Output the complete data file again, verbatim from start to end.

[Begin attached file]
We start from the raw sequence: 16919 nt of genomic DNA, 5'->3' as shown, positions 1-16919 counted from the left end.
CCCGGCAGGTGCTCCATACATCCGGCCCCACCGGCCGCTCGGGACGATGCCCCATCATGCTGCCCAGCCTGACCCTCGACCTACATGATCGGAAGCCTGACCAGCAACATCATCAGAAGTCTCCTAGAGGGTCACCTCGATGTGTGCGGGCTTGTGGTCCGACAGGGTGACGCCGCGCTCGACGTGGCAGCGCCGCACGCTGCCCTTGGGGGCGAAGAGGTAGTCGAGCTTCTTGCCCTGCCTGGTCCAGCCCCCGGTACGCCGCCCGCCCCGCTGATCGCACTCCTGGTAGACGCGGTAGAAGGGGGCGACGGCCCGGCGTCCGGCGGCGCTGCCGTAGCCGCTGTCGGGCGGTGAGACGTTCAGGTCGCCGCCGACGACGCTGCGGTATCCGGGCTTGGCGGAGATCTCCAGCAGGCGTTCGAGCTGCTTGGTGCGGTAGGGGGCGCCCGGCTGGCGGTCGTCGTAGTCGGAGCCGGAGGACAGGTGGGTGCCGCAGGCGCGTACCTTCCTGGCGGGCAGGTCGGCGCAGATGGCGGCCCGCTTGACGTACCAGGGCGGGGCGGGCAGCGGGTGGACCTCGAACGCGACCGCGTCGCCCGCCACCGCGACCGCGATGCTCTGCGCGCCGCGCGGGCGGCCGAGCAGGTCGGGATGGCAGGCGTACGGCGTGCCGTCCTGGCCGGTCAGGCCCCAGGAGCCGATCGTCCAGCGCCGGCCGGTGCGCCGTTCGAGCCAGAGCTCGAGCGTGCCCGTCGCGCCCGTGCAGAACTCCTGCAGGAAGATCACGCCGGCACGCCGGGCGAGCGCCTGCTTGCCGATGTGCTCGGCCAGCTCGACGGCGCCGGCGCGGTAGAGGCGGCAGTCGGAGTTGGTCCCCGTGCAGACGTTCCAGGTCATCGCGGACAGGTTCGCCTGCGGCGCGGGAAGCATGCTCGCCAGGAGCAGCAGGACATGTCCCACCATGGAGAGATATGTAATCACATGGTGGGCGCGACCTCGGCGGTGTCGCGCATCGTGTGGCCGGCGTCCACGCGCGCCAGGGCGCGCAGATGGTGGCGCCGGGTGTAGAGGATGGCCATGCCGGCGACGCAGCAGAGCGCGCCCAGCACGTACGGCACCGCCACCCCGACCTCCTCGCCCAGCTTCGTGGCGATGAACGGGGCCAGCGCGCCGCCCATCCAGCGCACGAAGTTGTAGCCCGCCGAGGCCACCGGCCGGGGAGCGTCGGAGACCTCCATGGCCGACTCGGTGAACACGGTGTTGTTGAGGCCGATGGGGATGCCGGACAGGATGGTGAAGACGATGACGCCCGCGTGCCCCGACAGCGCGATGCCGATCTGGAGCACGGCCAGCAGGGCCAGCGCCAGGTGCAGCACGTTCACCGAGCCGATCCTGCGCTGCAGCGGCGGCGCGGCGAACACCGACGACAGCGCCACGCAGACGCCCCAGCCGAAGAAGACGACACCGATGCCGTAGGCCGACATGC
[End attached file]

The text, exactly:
We start from the raw sequence: 16919 nt of genomic DNA, 5'->3' as shown, positions 1-16919 counted from the left end.
CCCGGCAGGTGCTCCATACATCCGGCCCCACCGGCCGCTCGGGACGATGCCCCATCATGCTGCCCAGCCTGACCCTCGACCTACATGATCGGAAGCCTGACCAGCAACATCATCAGAAGTCTCCTAGAGGGTCACCTCGATGTGTGCGGGCTTGTGGTCCGACAGGGTGACGCCGCGCTCGACGTGGCAGCGCCGCACGCTGCCCTTGGGGGCGAAGAGGTAGTCGAGCTTCTTGCCCTGCCTGGTCCAGCCCCCGGTACGCCGCCCGCCCCGCTGATCGCACTCCTGGTAGACGCGGTAGAAGGGGGCGACGGCCCGGCGTCCGGCGGCGCTGCCGTAGCCGCTGTCGGGCGGTGAGACGTTCAGGTCGCCGCCGACGACGCTGCGGTATCCGGGCTTGGCGGAGATCTCCAGCAGGCGTTCGAGCTGCTTGGTGCGGTAGGGGGCGCCCGGCTGGCGGTCGTCGTAGTCGGAGCCGGAGGACAGGTGGGTGCCGCAGGCGCGTACCTTCCTGGCGGGCAGGTCGGCGCAGATGGCGGCCCGCTTGACGTACCAGGGCGGGGCGGGCAGCGGGTGGACCTCGAACGCGACCGCGTCGCCCGCCACCGCGACCGCGATGCTCTGCGCGCCGCGCGGGCGGCCGAGCAGGTCGGGATGGCAGGCGTACGGCGTGCCGTCCTGGCCGGTCAGGCCCCAGGAGCCGATCGTCCAGCGCCGGCCGGTGCGCCGTTCGAGCCAGAGCTCGAGCGTGCCCGTCGCGCCCGTGCAGAACTCCTGCAGGAAGATCACGCCGGCACGCCGGGCGAGCGCCTGCTTGCCGATGTGCTCGGCCAGCTCGACGGCGCCGGCGCGGTAGAGGCGGCAGTCGGAGTTGGTCCCCGTGCAGACGTTCCAGGTCATCGCGGACAGGTTCGCCTGCGGCGCGGGAAGCATGCTCGCCAGGAGCAGCAGGACATGTCCCACCATGGAGAGATATGTAATCACATGGTGGGCGCGACCTCGGCGGTGTCGCGCATCGTGTGGCCGGCGTCCACGCGCGCCAGGGCGCGCAGATGGTGGCGCCGGGTGTAGAGGATGGCCATGCCGGCGACGCAGCAGAGCGCGCCCAGCACGTACGGCACCGCCACCCCGACCTCCTCGCCCAGCTTCGTGGCGATGAACGGGGCCAGCGCGCCGCCCATCCAGCGCACGAAGTTGTAGCCCGCCGAGGCCACCGGCCGGGGAGCGTCGGAGACCTCCATGGCCGACTCGGTGAACACGGTGTTGTTGAGGCCGATGGGGATGCCGGACAGGATGGTGAAGACGATGACGCCCGCGTGCCCCGACAGCGCGATGCCGATCTGGAGCACGGCCAGCAGGGCCAGCGCCAGGTGCAGCACGTTCACCGAGCCGATCCTGCGCTGCAGCGGCGGCGCGGCGAACACCGACGACAGCGCCACGCAGACGCCCCAGCCGAAGAAGACGACACCGATGCCGTAGGCCGACATGC